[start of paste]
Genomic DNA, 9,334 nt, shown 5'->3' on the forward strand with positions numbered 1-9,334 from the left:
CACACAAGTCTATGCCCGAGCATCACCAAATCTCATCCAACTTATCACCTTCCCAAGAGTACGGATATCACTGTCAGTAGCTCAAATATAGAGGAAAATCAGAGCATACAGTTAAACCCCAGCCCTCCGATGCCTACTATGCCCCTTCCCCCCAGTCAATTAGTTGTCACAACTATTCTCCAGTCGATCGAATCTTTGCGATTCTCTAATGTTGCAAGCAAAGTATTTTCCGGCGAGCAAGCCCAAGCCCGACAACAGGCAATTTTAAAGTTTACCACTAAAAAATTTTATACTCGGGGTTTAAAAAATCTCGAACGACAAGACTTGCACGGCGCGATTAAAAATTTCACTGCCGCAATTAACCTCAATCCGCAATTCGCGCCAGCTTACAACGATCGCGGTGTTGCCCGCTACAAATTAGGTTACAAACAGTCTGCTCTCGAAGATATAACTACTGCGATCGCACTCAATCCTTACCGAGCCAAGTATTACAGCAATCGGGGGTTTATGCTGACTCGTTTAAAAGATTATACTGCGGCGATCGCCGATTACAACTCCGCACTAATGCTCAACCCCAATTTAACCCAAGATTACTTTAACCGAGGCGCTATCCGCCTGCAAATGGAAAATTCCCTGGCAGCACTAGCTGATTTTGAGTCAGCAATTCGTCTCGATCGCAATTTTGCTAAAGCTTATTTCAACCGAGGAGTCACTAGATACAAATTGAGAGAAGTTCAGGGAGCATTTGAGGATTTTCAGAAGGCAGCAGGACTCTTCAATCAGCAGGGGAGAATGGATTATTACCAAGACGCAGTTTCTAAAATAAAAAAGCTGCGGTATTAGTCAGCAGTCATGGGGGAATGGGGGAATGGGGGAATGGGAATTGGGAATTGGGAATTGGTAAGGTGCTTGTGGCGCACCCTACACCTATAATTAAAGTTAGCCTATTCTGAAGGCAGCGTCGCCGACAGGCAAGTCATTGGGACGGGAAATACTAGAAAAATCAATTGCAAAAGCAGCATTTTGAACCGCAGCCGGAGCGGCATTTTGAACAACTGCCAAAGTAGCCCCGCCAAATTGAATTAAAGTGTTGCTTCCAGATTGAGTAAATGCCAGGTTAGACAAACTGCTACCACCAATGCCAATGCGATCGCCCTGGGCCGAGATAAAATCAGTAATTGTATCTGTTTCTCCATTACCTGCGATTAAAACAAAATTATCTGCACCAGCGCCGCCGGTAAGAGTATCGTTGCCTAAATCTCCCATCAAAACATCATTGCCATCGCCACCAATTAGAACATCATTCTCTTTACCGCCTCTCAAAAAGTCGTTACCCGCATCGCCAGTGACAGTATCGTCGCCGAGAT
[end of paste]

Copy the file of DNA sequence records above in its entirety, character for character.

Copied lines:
Genomic DNA, 9,334 nt, shown 5'->3' on the forward strand with positions numbered 1-9,334 from the left:
CACACAAGTCTATGCCCGAGCATCACCAAATCTCATCCAACTTATCACCTTCCCAAGAGTACGGATATCACTGTCAGTAGCTCAAATATAGAGGAAAATCAGAGCATACAGTTAAACCCCAGCCCTCCGATGCCTACTATGCCCCTTCCCCCCAGTCAATTAGTTGTCACAACTATTCTCCAGTCGATCGAATCTTTGCGATTCTCTAATGTTGCAAGCAAAGTATTTTCCGGCGAGCAAGCCCAAGCCCGACAACAGGCAATTTTAAAGTTTACCACTAAAAAATTTTATACTCGGGGTTTAAAAAATCTCGAACGACAAGACTTGCACGGCGCGATTAAAAATTTCACTGCCGCAATTAACCTCAATCCGCAATTCGCGCCAGCTTACAACGATCGCGGTGTTGCCCGCTACAAATTAGGTTACAAACAGTCTGCTCTCGAAGATATAACTACTGCGATCGCACTCAATCCTTACCGAGCCAAGTATTACAGCAATCGGGGGTTTATGCTGACTCGTTTAAAAGATTATACTGCGGCGATCGCCGATTACAACTCCGCACTAATGCTCAACCCCAATTTAACCCAAGATTACTTTAACCGAGGCGCTATCCGCCTGCAAATGGAAAATTCCCTGGCAGCACTAGCTGATTTTGAGTCAGCAATTCGTCTCGATCGCAATTTTGCTAAAGCTTATTTCAACCGAGGAGTCACTAGATACAAATTGAGAGAAGTTCAGGGAGCATTTGAGGATTTTCAGAAGGCAGCAGGACTCTTCAATCAGCAGGGGAGAATGGATTATTACCAAGACGCAGTTTCTAAAATAAAAAAGCTGCGGTATTAGTCAGCAGTCATGGGGGAATGGGGGAATGGGGGAATGGGAATTGGGAATTGGGAATTGGTAAGGTGCTTGTGGCGCACCCTACACCTATAATTAAAGTTAGCCTATTCTGAAGGCAGCGTCGCCGACAGGCAAGTCATTGGGACGGGAAATACTAGAAAAATCAATTGCAAAAGCAGCATTTTGAACCGCAGCCGGAGCGGCATTTTGAACAACTGCCAAAGTAGCCCCGCCAAATTGAATTAAAGTGTTGCTTCCAGATTGAGTAAATGCCAGGTTAGACAAACTGCTACCACCAATGCCAATGCGATCGCCCTGGGCCGAGATAAAATCAGTAATTGTATCTGTTTCTCCATTACCTGCGATTAAAACAAAATTATCTGCACCAGCGCCGCCGGTAAGAGTATCGTTGCCTAAATCTCCCATCAAAACATCATTGCCATCGCCACCAATTAGAACATCATTCTCTTTACCGCCTCTCAAAAAGTCGTTACCCGCATCGCCAGTGACAGTATCGTCGCCGAGAT